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The NSA is Still Spying on Your Email, Even After Saying It Had Stopped

Sputnik News

03:34 21.11.2015(updated 22:13 21.11.2015)

When the NSA was caught collecting Americans' email data in 2013, the agency said it had already shut down the program two years earlier. In reality, it stopped in name only, according to newly disclosed documents.

The NSA's bulk collection of records about Americans' emails came to light in 2013 thanks to agency contractor turned whistleblower Edward Snowden. The feds fessed up to the program, but said it was cancelled in December 2011 for 'operational and resource reasons.'

The new information is contained in a report by the NSA's inspector general that was obtained by the New York Times via the Freedom of Information Act. One passage lists four reasons that the NSA decided to end the email program and purge previously collected data. Three were redacted, but the fourth, uncensored reason said that 'other authorities can satisfy certain foreign intelligence requirements' that the bulk email records program 'had been designed to meet.'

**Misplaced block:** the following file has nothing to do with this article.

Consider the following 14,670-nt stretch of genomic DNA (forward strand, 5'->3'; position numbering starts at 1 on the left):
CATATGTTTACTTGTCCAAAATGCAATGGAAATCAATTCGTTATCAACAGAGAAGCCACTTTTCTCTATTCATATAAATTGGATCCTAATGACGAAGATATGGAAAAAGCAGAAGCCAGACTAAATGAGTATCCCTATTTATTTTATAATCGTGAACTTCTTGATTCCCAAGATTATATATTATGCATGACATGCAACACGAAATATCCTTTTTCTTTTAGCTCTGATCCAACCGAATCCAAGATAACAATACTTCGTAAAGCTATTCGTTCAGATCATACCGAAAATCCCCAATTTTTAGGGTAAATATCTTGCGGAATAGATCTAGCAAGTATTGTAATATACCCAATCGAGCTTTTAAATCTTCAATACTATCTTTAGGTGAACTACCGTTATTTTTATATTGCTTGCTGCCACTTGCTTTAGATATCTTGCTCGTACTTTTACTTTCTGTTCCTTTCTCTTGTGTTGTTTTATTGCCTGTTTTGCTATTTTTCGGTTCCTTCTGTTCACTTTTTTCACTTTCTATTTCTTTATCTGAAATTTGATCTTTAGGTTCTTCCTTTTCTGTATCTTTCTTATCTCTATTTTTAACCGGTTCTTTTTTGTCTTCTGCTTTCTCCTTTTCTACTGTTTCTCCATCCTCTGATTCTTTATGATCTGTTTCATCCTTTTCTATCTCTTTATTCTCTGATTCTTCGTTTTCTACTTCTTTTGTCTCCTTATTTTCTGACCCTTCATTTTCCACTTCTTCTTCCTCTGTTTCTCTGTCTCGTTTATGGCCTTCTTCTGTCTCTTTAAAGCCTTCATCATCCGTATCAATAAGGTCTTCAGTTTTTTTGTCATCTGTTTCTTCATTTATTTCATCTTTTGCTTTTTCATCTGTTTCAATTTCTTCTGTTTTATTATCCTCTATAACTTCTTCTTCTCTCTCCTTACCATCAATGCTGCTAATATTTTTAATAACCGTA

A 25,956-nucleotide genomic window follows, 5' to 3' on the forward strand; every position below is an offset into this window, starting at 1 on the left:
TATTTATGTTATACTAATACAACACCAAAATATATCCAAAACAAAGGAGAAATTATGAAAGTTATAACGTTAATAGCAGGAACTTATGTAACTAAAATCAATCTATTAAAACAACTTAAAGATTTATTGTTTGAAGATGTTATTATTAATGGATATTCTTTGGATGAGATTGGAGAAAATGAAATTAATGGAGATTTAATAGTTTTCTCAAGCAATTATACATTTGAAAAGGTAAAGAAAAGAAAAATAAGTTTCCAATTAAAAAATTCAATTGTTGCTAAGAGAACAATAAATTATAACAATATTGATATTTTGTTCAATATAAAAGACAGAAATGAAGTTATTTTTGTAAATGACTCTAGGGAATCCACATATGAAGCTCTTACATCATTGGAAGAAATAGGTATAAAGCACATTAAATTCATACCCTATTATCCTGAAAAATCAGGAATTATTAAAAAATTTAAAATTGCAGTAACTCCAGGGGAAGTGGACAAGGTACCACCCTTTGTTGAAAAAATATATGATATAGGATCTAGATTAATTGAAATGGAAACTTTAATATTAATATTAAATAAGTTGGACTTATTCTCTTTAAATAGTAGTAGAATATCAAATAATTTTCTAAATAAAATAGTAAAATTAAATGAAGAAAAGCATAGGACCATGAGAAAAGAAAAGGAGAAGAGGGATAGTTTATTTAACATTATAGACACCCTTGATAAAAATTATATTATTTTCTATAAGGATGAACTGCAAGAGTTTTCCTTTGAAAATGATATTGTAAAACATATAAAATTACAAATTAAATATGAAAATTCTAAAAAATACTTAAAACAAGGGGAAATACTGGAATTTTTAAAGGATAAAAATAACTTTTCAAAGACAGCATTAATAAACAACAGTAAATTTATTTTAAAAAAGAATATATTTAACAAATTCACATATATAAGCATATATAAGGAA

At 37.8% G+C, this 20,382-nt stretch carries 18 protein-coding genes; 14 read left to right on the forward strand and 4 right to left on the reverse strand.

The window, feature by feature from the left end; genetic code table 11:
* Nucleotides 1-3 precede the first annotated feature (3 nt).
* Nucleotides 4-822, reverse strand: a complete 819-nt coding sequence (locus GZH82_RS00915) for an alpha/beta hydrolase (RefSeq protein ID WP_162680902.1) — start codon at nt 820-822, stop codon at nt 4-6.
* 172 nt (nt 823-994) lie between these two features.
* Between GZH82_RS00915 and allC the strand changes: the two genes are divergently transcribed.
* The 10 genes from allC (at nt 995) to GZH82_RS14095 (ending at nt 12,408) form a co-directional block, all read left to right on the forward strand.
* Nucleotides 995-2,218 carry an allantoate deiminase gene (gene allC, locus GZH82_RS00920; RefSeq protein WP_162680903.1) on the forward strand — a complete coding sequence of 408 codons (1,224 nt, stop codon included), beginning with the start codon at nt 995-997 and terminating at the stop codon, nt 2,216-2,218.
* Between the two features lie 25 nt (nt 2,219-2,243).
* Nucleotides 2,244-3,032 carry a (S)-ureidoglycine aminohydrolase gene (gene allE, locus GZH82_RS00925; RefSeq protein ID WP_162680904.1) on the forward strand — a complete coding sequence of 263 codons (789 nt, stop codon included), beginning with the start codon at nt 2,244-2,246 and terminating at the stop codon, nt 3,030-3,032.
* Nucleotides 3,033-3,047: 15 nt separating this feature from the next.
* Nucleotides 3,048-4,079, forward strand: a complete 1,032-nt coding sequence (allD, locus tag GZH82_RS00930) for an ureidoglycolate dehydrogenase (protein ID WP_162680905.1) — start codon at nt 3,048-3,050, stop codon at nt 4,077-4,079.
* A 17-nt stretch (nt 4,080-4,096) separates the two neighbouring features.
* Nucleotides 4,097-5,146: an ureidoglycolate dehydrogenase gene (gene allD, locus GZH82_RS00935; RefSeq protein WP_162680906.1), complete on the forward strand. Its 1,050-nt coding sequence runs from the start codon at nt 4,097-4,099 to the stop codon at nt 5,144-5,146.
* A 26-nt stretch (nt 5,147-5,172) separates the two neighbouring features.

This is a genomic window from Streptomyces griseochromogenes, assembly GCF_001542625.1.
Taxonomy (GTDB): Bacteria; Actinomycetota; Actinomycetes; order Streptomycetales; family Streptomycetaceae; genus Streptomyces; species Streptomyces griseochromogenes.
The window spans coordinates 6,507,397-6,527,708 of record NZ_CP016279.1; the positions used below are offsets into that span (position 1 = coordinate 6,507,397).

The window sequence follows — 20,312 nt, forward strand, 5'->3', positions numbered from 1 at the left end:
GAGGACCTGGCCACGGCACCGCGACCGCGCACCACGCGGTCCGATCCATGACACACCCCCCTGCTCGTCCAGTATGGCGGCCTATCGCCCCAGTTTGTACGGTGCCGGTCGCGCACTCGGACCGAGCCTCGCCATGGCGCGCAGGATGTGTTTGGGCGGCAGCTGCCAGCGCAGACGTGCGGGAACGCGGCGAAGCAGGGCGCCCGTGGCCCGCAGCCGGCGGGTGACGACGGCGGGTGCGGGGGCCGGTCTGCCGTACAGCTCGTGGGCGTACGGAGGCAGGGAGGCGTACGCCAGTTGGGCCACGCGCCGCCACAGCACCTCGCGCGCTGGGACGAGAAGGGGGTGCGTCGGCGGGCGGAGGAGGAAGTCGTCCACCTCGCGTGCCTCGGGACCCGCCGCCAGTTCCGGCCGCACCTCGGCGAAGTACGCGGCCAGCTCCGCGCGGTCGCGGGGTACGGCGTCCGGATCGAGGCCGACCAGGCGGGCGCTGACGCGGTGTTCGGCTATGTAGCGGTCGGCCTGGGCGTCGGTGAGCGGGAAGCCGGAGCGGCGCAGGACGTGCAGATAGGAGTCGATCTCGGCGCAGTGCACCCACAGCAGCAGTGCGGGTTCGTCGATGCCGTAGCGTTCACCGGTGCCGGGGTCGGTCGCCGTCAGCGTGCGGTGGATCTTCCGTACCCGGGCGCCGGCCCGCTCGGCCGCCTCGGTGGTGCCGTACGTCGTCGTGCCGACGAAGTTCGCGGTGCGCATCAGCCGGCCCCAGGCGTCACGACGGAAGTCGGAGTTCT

According to the Times, the NSA collected bulk email data through two programs which the agency operated simultaneously – one within the United States and a second one abroad. The domestic program fell under the oversight of the Foreign Intelligence Surveillance Act and intelligence court, while the foreign-based one largely did not.

Because of the nature of the Internet, a lot of US domestic data travels abroad at some point. The NSA decided, therefore, that the bulk data they were collecting abroad included pretty much everything they were collecting with the US program, and with the two programs overlapping heavily, they chose to end the one with court oversight.

The disclosure comes as another NSA program that collects Americans' phone records in bulk is set to end this month as dictated by a law enacted in June. A replacement program still will allow the NSA to access data to hunt for terrorism suspects, but the bulk data will remain in the hands of phone companies.

Sputnik



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